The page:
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  1. #1
    Yuvarajsinh is offline Member
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    Post Problem in String object

    when an object is passed as an argument in a function,it is passed through object reference not value.right.!!
    but when i apply it to String object it doesn't work
    see below code:

    class string
    {
    static void change(String str)
    {
    str="java world";
    }
    public static void main(String s[])
    {
    String str1="java";
    System.out.println(str1);
    string.change(str1);
    System.out.println(str1);
    }
    }
    /*
    =========
    output:->
    =========
    java
    java
    */

    please any body can help me in this problem..!!!
    thnx in advance..

  2. #2
    JosAH's Avatar
    JosAH is offline Moderator
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    Java passes all parameters by value; for primitives their value is copied on the stack and for non-primitives ('real' objects) their reference value (a pointer) is copied and pushed on the stack. Your example will never work the way you intended itto work. Remember: pass by value, always.

    kind regards,

    Jos

  3. #3
    Yuvarajsinh is offline Member
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    Post

    thnx jos.
    so may i say that every element whether it is primitive or non primitive, it is always pass through value only..!!

    if it is like that then what happen in the below case:

    class string
    {
    String s="java";
    }
    class n
    {
    static void change(string val)
    {
    val.s="java world";
    }

    public static void main(String str[])
    {
    string s1=new string();
    System.out.println(s1.s);
    n.change(s1);
    System.out.println(s1.s);
    }

    }

    /*
    =======
    output:->
    =======
    java
    java world
    */

    please jos can you tell me the difference between the execution of both the code, one written here and the privious one.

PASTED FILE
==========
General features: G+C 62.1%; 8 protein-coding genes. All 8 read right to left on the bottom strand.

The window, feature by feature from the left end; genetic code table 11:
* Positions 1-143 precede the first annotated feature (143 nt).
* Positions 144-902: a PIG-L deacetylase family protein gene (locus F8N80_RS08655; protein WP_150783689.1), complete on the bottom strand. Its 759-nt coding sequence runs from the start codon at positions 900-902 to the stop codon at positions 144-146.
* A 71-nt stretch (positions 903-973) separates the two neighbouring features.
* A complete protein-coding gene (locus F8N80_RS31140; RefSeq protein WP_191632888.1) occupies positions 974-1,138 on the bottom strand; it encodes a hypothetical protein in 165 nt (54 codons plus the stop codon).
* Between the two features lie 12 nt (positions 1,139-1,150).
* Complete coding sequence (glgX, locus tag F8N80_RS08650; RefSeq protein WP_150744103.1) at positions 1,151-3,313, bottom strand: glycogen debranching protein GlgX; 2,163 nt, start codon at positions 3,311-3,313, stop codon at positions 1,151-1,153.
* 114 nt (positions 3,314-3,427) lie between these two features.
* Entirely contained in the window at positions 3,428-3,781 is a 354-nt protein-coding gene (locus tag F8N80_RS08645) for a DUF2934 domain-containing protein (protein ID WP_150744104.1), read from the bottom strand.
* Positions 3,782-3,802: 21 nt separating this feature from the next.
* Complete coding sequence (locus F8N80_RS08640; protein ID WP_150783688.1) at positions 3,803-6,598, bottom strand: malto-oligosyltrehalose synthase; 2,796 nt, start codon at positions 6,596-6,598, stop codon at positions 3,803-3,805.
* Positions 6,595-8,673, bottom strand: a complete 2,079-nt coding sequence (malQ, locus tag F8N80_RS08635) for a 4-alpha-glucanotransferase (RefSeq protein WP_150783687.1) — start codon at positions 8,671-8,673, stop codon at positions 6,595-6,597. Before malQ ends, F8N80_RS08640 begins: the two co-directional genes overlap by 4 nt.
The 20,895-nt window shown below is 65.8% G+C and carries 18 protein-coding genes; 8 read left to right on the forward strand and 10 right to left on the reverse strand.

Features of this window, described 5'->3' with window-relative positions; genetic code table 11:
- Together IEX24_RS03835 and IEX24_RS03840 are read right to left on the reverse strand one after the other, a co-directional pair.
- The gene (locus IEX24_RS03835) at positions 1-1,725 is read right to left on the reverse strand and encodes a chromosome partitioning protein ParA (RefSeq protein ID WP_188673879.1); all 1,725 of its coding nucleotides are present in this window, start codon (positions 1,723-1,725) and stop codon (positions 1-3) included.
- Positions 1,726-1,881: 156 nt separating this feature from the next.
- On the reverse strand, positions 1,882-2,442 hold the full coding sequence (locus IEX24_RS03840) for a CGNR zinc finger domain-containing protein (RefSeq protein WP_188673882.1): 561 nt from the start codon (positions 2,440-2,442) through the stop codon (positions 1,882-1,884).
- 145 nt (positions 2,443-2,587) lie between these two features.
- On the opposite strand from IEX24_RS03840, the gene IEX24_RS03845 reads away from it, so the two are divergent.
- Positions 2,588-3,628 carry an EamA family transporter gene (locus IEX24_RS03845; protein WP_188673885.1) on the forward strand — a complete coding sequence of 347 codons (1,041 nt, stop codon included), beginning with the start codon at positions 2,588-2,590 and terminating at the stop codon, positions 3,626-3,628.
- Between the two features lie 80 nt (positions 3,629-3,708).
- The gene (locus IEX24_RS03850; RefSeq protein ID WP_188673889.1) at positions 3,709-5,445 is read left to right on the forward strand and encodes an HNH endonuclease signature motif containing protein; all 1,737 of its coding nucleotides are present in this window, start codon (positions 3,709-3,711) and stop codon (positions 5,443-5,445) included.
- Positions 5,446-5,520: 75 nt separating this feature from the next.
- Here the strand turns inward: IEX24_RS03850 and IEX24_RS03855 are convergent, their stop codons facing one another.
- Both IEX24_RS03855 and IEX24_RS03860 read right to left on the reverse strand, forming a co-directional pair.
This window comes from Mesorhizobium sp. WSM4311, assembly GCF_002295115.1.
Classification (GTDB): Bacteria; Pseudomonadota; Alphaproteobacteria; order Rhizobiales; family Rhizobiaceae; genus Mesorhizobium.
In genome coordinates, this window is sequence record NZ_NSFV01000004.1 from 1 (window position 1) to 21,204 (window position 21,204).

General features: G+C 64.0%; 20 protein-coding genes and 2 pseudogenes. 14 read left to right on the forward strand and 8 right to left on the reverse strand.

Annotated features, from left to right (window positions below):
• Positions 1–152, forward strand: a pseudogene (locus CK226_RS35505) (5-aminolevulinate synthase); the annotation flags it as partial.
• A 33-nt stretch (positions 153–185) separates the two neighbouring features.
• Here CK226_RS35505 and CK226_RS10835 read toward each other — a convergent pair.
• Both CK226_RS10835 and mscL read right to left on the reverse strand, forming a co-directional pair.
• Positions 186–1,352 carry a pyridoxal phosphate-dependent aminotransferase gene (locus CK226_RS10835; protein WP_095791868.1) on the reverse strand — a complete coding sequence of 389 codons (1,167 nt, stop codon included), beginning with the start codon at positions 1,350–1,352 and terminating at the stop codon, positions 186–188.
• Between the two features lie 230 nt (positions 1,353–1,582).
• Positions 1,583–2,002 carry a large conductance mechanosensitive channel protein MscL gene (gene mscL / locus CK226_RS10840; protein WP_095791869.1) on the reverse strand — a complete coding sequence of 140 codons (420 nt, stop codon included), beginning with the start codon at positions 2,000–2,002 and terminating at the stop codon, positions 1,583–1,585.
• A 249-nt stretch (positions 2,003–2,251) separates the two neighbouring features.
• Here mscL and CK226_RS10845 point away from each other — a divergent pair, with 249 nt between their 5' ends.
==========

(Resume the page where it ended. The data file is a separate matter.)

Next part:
thnx for your reply..

  4. #4
    j2me64's Avatar
    j2me64 is offline Senior Member
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    Quote Originally Posted by Yuvarajsinh View Post
    please any body can help me in this problem..!!!

    when you pass an object reference to a method and the method modify the object then the changes are also seen in the calling method. but with strings the things behave a little different. when you modify a string, then the old reference is abandonned and a new object is created with a new reference. that's also what is ment when you hear "string objects are immutable". now, when you change the string in your method, you will have another string object and logical also another reference to it. this means the calling method and the method itself are referencing different object. do have the same reference to the changed object try this:

    Java Code:
    class StringDemo {
    	static String change(String str) {
    		str = "java world";
    		return str;
    	}
    
    	public static void main(String s[]) {
    		String str1 = "java";
    		System.out.println(str1);
    		str1 = change(str1);
    		System.out.println(str1);
    	}
    }
    this is ok, because after the call to change() the new reference given back from change() is assigned to str1.
    Last edited by j2me64; 04-12-2010 at 02:47 PM.

  5. #5
    Yuvarajsinh is offline Member
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    now i get it properly..
    thnx a lot.

  6. #6
    Yuvarajsinh is offline Member
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    Smile

    now i get it properly..
    thnx a lot.

  7. #7
    Tolls is offline Moderator
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    The thing with String is that there is no method in String to change the data within it.

    This line here:
    str="java world";
    isn't changing the existing value stored in an existing String object (str)...it is pointing "str" to a new object, ie changing it's reference.

    Similarly this:
    Java Code:
    void changeMyObject(MyObject obj) {
        obj = new MyObject();
    }
    does not change the reference of the parameter passed in as obj.

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